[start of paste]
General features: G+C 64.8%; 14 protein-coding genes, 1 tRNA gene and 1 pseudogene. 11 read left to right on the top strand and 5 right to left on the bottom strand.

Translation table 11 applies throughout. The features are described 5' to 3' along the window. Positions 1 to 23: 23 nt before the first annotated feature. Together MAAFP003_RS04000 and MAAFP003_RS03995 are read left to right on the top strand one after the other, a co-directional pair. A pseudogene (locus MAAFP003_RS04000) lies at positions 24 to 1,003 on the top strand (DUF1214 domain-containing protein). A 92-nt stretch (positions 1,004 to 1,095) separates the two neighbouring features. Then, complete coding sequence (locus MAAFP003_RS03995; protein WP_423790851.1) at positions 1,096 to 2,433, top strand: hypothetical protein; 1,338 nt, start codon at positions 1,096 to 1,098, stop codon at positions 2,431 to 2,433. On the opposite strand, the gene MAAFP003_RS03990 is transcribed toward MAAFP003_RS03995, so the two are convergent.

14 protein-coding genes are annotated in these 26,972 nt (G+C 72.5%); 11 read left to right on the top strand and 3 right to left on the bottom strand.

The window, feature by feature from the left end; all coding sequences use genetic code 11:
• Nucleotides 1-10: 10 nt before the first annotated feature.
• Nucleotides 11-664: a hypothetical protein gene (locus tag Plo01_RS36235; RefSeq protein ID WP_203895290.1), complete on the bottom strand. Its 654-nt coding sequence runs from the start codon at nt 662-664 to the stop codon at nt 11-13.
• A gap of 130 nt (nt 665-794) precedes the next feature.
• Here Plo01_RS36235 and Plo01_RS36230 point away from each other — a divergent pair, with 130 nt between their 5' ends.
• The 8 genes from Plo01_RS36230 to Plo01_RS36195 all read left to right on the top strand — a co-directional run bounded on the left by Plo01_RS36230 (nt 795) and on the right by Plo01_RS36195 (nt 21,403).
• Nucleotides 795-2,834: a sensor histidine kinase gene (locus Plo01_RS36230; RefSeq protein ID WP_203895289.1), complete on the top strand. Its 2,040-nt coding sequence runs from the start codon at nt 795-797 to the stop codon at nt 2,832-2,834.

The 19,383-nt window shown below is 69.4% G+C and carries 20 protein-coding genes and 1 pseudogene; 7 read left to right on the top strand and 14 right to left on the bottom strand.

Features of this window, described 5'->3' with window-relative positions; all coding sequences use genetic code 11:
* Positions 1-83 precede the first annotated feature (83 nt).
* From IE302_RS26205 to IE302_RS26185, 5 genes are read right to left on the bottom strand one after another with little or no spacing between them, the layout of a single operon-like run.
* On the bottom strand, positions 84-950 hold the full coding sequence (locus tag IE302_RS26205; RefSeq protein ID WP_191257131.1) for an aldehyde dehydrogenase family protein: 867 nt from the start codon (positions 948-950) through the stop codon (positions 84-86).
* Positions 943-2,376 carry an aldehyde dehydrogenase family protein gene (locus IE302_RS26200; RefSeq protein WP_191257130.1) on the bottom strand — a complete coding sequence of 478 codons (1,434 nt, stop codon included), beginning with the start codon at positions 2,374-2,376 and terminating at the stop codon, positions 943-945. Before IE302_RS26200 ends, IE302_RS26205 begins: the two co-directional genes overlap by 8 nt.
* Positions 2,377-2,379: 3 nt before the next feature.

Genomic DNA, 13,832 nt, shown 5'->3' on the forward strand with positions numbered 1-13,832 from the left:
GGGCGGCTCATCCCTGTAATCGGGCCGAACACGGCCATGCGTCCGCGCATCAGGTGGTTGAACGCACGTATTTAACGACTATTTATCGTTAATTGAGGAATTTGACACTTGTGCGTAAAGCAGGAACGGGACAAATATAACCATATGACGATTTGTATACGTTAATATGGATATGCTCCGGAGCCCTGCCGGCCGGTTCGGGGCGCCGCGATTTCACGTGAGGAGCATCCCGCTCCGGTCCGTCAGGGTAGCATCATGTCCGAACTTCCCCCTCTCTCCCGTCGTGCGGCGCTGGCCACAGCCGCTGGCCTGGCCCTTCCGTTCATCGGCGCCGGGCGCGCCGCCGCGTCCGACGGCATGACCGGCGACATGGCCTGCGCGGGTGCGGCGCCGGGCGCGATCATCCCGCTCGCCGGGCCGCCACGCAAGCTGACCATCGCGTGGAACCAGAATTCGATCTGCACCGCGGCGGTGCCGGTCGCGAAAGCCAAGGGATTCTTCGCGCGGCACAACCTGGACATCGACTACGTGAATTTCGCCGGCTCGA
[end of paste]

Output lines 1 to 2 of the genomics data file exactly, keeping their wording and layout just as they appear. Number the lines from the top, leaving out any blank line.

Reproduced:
General features: G+C 64.8%; 14 protein-coding genes, 1 tRNA gene and 1 pseudogene. 11 read left to right on the top strand and 5 right to left on the bottom strand.

Translation table 11 applies throughout. The features are described 5' to 3' along the window. Positions 1 to 23: 23 nt before the first annotated feature. Together MAAFP003_RS04000 and MAAFP003_RS03995 are read left to right on the top strand one after the other, a co-directional pair. A pseudogene (locus MAAFP003_RS04000) lies at positions 24 to 1,003 on the top strand (DUF1214 domain-containing protein). A 92-nt stretch (positions 1,004 to 1,095) separates the two neighbouring features. Then, complete coding sequence (locus MAAFP003_RS03995; protein WP_423790851.1) at positions 1,096 to 2,433, top strand: hypothetical protein; 1,338 nt, start codon at positions 1,096 to 1,098, stop codon at positions 2,431 to 2,433. On the opposite strand, the gene MAAFP003_RS03990 is transcribed toward MAAFP003_RS03995, so the two are convergent.